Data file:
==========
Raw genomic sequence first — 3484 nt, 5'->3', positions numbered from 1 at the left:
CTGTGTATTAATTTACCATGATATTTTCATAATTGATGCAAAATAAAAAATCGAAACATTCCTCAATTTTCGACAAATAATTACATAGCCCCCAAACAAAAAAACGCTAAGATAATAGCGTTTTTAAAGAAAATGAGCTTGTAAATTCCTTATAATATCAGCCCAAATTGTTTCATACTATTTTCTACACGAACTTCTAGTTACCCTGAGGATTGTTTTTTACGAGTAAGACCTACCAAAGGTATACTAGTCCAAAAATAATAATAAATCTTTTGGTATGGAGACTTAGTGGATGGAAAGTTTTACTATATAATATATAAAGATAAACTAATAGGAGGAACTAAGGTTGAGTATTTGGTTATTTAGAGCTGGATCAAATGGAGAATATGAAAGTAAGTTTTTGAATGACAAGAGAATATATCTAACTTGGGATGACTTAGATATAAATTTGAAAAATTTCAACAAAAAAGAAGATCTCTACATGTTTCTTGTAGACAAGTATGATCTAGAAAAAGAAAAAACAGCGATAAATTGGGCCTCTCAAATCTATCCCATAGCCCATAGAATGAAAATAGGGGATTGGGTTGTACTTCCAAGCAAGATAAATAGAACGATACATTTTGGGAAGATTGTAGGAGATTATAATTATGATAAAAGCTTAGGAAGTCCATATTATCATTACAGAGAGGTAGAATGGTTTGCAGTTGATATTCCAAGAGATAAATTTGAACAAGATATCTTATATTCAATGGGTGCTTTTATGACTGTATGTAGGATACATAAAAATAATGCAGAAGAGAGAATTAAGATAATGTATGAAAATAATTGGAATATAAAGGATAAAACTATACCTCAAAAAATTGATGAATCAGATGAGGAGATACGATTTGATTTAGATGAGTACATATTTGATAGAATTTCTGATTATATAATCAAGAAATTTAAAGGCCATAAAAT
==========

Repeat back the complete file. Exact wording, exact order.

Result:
Raw genomic sequence first — 3484 nt, 5'->3', positions numbered from 1 at the left:
CTGTGTATTAATTTACCATGATATTTTCATAATTGATGCAAAATAAAAAATCGAAACATTCCTCAATTTTCGACAAATAATTACATAGCCCCCAAACAAAAAAACGCTAAGATAATAGCGTTTTTAAAGAAAATGAGCTTGTAAATTCCTTATAATATCAGCCCAAATTGTTTCATACTATTTTCTACACGAACTTCTAGTTACCCTGAGGATTGTTTTTTACGAGTAAGACCTACCAAAGGTATACTAGTCCAAAAATAATAATAAATCTTTTGGTATGGAGACTTAGTGGATGGAAAGTTTTACTATATAATATATAAAGATAAACTAATAGGAGGAACTAAGGTTGAGTATTTGGTTATTTAGAGCTGGATCAAATGGAGAATATGAAAGTAAGTTTTTGAATGACAAGAGAATATATCTAACTTGGGATGACTTAGATATAAATTTGAAAAATTTCAACAAAAAAGAAGATCTCTACATGTTTCTTGTAGACAAGTATGATCTAGAAAAAGAAAAAACAGCGATAAATTGGGCCTCTCAAATCTATCCCATAGCCCATAGAATGAAAATAGGGGATTGGGTTGTACTTCCAAGCAAGATAAATAGAACGATACATTTTGGGAAGATTGTAGGAGATTATAATTATGATAAAAGCTTAGGAAGTCCATATTATCATTACAGAGAGGTAGAATGGTTTGCAGTTGATATTCCAAGAGATAAATTTGAACAAGATATCTTATATTCAATGGGTGCTTTTATGACTGTATGTAGGATACATAAAAATAATGCAGAAGAGAGAATTAAGATAATGTATGAAAATAATTGGAATATAAAGGATAAAACTATACCTCAAAAAATTGATGAATCAGATGAGGAGATACGATTTGATTTAGATGAGTACATATTTGATAGAATTTCTGATTATATAATCAAGAAATTTAAAGGCCATAAAAT